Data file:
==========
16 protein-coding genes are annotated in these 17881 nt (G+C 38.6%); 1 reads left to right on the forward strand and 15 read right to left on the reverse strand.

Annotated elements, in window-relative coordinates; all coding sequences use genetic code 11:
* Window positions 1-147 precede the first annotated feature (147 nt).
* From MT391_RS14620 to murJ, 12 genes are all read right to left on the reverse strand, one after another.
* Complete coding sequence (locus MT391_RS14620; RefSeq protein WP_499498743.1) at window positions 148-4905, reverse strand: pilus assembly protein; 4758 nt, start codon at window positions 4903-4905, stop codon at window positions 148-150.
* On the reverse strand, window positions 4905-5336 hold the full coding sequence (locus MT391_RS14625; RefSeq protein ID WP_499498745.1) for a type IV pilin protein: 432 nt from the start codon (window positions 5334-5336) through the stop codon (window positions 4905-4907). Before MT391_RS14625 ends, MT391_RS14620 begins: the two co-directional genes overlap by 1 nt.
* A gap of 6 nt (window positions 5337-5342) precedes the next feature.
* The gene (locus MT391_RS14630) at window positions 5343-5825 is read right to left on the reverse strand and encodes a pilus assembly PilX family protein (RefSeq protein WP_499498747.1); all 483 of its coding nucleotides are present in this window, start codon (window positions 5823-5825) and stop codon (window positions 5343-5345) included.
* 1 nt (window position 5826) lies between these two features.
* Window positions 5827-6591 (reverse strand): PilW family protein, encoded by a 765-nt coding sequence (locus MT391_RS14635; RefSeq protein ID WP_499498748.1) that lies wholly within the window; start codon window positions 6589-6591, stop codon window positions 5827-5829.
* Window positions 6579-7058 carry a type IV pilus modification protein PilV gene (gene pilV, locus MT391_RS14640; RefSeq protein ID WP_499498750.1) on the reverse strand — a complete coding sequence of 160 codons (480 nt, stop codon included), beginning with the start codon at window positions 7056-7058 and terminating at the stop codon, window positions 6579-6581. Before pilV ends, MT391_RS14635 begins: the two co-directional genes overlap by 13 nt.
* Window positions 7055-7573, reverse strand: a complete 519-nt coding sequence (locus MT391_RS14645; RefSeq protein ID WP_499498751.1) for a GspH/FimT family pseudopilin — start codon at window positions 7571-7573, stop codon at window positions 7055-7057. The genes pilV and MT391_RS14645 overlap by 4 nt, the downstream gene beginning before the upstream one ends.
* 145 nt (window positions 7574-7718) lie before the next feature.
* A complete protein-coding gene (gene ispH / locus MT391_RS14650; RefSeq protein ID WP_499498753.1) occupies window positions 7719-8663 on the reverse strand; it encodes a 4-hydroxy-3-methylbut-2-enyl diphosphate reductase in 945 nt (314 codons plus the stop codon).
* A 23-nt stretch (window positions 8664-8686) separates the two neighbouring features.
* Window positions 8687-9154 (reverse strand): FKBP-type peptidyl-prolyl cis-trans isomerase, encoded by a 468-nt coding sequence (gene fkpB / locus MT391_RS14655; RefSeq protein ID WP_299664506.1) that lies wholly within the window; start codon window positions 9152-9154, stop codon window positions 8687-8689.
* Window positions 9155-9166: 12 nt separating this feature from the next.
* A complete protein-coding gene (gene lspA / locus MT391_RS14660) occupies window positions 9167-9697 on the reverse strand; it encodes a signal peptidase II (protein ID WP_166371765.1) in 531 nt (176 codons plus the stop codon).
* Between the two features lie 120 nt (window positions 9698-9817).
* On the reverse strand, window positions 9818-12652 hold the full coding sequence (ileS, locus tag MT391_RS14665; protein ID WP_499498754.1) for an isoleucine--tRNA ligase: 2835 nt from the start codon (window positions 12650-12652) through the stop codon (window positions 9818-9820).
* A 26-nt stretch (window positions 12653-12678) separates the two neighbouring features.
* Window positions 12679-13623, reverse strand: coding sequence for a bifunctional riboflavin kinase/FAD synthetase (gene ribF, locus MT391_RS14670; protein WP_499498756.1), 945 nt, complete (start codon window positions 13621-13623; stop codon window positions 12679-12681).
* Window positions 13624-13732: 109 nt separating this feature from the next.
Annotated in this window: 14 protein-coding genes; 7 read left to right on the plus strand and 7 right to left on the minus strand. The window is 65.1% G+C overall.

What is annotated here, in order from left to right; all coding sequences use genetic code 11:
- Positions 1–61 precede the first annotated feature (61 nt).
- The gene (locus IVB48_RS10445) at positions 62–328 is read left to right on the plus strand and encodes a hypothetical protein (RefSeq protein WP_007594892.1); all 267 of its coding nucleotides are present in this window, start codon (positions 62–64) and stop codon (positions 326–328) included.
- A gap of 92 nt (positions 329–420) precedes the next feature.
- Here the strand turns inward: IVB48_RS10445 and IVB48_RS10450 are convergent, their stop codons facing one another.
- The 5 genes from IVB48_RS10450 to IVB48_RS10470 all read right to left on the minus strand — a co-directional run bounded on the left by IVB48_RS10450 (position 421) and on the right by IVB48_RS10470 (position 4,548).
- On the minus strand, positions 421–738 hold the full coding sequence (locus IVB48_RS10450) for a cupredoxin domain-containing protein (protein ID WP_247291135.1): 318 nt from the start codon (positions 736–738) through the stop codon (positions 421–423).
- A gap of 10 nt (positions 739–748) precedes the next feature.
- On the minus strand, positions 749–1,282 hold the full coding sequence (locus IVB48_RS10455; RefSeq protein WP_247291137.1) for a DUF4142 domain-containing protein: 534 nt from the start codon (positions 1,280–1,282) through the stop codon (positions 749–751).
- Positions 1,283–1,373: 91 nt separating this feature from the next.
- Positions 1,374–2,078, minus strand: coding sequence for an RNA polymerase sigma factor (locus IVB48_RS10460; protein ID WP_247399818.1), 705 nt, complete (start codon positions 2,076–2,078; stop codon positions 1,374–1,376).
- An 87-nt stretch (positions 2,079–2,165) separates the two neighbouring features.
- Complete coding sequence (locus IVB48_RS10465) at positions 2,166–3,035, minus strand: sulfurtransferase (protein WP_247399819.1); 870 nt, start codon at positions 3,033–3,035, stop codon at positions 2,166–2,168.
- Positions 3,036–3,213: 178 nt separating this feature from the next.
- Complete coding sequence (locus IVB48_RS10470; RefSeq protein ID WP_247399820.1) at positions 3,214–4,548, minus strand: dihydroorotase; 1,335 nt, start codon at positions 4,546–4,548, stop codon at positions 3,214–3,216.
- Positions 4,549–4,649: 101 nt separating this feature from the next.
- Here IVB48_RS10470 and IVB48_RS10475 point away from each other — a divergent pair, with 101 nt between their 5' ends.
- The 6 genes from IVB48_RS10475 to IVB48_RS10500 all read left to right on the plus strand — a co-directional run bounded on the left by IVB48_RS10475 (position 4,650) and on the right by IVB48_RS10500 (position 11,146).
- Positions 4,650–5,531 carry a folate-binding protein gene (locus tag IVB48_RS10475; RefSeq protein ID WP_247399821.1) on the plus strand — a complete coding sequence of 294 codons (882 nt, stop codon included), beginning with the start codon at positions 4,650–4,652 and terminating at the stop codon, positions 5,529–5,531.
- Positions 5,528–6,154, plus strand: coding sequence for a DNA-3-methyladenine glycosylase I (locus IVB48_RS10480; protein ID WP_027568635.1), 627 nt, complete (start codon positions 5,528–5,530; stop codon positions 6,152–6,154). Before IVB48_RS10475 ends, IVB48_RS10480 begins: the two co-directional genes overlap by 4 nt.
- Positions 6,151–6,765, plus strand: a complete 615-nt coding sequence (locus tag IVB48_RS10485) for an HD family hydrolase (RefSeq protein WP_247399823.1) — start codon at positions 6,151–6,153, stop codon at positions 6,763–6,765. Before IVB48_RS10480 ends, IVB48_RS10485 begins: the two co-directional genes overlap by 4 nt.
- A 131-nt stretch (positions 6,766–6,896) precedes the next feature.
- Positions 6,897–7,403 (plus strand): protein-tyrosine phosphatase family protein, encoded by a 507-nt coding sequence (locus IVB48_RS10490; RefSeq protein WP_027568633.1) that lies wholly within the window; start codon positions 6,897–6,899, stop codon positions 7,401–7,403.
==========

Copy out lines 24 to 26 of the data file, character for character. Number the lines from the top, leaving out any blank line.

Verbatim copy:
Annotated in this window: 14 protein-coding genes; 7 read left to right on the plus strand and 7 right to left on the minus strand. The window is 65.1% G+C overall.

What is annotated here, in order from left to right; all coding sequences use genetic code 11:
- Positions 1–61 precede the first annotated feature (61 nt).